Ten Years of Forever

This is what we were up to ten years ago.

This is what we were up to ten years ago.

Today is Paul’s and my tenth wedding anniversary, and in honor of the occasion, I’m going to haul some adjectives out of their well-deserved slumber and put them to work trying to give even a hint of how I feel about Paul .

The usual adjectival suspects apply to him, of course: smart, kind, strong, funny, and handsome. But I will also conscript some adjectives that (to judge by the complaints of fellow-women) aren’t always as readily applied to the husbands of this world: Hardworking, resourceful, gentle, creative, innovative, thoughtful, well-read, selfless, tolerant, and generous. Also, since this is a special occasion, I’ll put a couple of well-worn but highly relevant metaphors to work: Paul is a port in every storm, a steady rock when waves of anger, sorrow, and self-loathing threaten to drown me.

I waited a long time to find Paul, and I’d fallen into the black pit of despair before he came to pull me out. His presence in my life was totally worth the wait, though. I float on seas of gratitude when I think of our first decade together, and I’m equally floaty when I anticipate what (I hope) will be our next few decades.

Tonight, as we were eating our anniversary pizza on the deck, Paul asked me if I’d thought we would make it this long when we first got married. I was a little startled by the question; OF COURSE I had. But it seemed strange to calculate our marriage in terms of years.

“I can barely remember life before you,” I told him. “It seems to me that we’ve been married forever. These aren’t years; this is eternity.”

I reconsidered my words, then added. “In the GOOD sense of eternity, I mean.”

I didn’t need to bother clarifying, though; Paul just chuckled and continued eating his pizza. He understood.

That’s why I love him.

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8 comments

  1. First of all, WOW, and congratulations! Your moment of unexpected beauty is aptly named: “Ten Years of Forever.” I love the title’s oxymoronic quality and all the adjectives and metaphors that follow. You and Paul are rich indeed in all the ways that count.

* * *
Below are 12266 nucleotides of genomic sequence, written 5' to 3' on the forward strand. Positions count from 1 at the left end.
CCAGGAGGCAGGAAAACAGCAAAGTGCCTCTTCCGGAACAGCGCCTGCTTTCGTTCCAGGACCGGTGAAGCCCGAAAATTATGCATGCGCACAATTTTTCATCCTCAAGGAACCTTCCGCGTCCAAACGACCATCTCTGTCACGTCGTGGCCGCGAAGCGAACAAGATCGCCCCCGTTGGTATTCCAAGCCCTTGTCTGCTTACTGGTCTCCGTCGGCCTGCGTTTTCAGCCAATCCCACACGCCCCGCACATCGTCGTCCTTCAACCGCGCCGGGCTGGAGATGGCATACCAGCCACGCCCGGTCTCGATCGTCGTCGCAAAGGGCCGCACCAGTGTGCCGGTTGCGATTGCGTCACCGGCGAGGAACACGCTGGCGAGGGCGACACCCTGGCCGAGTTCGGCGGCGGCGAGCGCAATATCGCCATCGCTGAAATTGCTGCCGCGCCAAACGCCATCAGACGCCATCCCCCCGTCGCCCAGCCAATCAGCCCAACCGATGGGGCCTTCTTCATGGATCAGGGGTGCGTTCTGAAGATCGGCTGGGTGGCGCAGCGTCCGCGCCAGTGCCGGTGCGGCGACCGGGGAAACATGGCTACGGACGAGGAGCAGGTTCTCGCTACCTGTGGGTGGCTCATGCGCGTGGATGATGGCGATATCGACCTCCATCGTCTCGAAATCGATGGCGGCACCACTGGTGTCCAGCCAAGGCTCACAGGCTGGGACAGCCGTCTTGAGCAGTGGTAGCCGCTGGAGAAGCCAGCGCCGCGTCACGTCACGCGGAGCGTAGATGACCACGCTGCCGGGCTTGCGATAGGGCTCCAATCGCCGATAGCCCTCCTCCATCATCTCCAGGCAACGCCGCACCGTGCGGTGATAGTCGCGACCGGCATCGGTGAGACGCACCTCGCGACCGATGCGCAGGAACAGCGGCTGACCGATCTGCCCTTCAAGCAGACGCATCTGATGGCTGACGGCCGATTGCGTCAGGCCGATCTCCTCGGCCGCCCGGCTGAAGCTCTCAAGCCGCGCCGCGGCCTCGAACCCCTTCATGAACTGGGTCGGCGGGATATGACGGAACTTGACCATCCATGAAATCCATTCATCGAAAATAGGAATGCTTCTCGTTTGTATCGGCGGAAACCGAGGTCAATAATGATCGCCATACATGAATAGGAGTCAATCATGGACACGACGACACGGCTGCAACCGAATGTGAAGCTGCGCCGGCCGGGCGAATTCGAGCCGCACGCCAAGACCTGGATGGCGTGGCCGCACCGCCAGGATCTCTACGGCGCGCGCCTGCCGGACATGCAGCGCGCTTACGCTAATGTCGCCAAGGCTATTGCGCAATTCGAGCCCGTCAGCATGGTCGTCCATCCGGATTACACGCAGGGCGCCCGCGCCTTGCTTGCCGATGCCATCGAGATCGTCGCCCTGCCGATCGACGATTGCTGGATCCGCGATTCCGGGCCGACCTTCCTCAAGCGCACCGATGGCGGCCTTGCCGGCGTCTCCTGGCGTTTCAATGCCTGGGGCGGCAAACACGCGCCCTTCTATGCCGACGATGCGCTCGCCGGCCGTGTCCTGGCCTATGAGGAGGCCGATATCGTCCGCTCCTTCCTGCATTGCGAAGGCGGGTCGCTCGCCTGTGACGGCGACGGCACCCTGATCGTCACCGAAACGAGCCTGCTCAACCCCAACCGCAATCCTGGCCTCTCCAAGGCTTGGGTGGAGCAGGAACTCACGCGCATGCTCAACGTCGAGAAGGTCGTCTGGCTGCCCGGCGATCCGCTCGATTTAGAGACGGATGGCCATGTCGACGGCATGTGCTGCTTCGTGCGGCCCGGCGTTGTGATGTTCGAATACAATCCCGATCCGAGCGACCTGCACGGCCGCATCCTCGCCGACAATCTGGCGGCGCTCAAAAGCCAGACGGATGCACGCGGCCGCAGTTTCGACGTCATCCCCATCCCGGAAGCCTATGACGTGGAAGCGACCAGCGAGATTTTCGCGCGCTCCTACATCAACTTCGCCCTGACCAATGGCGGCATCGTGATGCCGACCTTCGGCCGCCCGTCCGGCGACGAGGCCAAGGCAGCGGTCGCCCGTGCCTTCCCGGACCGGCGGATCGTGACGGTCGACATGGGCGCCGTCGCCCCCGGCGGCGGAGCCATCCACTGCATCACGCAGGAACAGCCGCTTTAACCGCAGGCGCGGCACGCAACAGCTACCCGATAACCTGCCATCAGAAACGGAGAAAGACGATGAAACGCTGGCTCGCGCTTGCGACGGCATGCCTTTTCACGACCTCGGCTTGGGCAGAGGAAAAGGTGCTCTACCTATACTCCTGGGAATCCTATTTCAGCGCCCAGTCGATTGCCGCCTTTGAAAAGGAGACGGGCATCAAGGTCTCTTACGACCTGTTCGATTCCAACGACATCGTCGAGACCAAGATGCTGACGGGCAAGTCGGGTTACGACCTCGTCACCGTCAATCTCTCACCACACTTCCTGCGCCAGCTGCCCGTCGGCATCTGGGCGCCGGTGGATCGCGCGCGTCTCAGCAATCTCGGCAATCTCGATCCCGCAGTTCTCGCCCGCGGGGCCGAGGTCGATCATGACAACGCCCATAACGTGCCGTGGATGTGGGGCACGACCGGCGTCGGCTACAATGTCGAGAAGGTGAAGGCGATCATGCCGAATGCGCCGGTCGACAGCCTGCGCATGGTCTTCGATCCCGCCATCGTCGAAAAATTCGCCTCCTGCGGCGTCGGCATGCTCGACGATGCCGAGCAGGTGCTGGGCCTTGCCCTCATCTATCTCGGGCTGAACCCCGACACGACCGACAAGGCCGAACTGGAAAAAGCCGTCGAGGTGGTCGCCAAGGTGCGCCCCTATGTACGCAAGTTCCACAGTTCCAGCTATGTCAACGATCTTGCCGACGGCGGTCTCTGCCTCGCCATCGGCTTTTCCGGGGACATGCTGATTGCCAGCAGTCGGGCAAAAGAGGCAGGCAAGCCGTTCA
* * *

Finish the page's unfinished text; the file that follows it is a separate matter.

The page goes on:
1. I’m glad you approve of my adjectives! The Muse wasn’t quite descending in my quest to express my feelings for Paul, so I ended up going the English teacher route. You’re right about the rich-in-all-ways-that-count aspect; I wouldn’t trade him for all the money in the world. Thanks for your feedback as well as for YOUR posts!

      Date: Fri, 4 Jul 2014 02:23:48 +0000 To: reharris68@hotmail.com

  2. Congrats, Rebecca! I think the most important adjective on that list is selfless. If you can find a life partner guilty of that one, he’s a keeper!

  3. Well said, my friend–so far, my experience is confirming your assessment!

  4. My marriage is much older than yours but I feel much the same. My husband saved me from a previous, very bad, marriage and a very difficult life. I used to think of him as my umbrella.

    1. I’m glad that you were able to endure through all those tribulations and finally find a soul-mate despite the ordeal. That’s a strong lesson, and one that I’m trying to keep in my mind: even when pain and sorrow seem overwhelming and never-ending, things do get better. (It’s a cliche because it’s true, so I stand by my use of it.) It’s not always easy to maintain perspective, but I’m trying!

  5. Kathryn · · Reply

    Congratulations to you both!

    1. Thank you!

      Date: Sun, 6 Jul 2014 03:03:46 +0000 To: reharris68@hotmail.com

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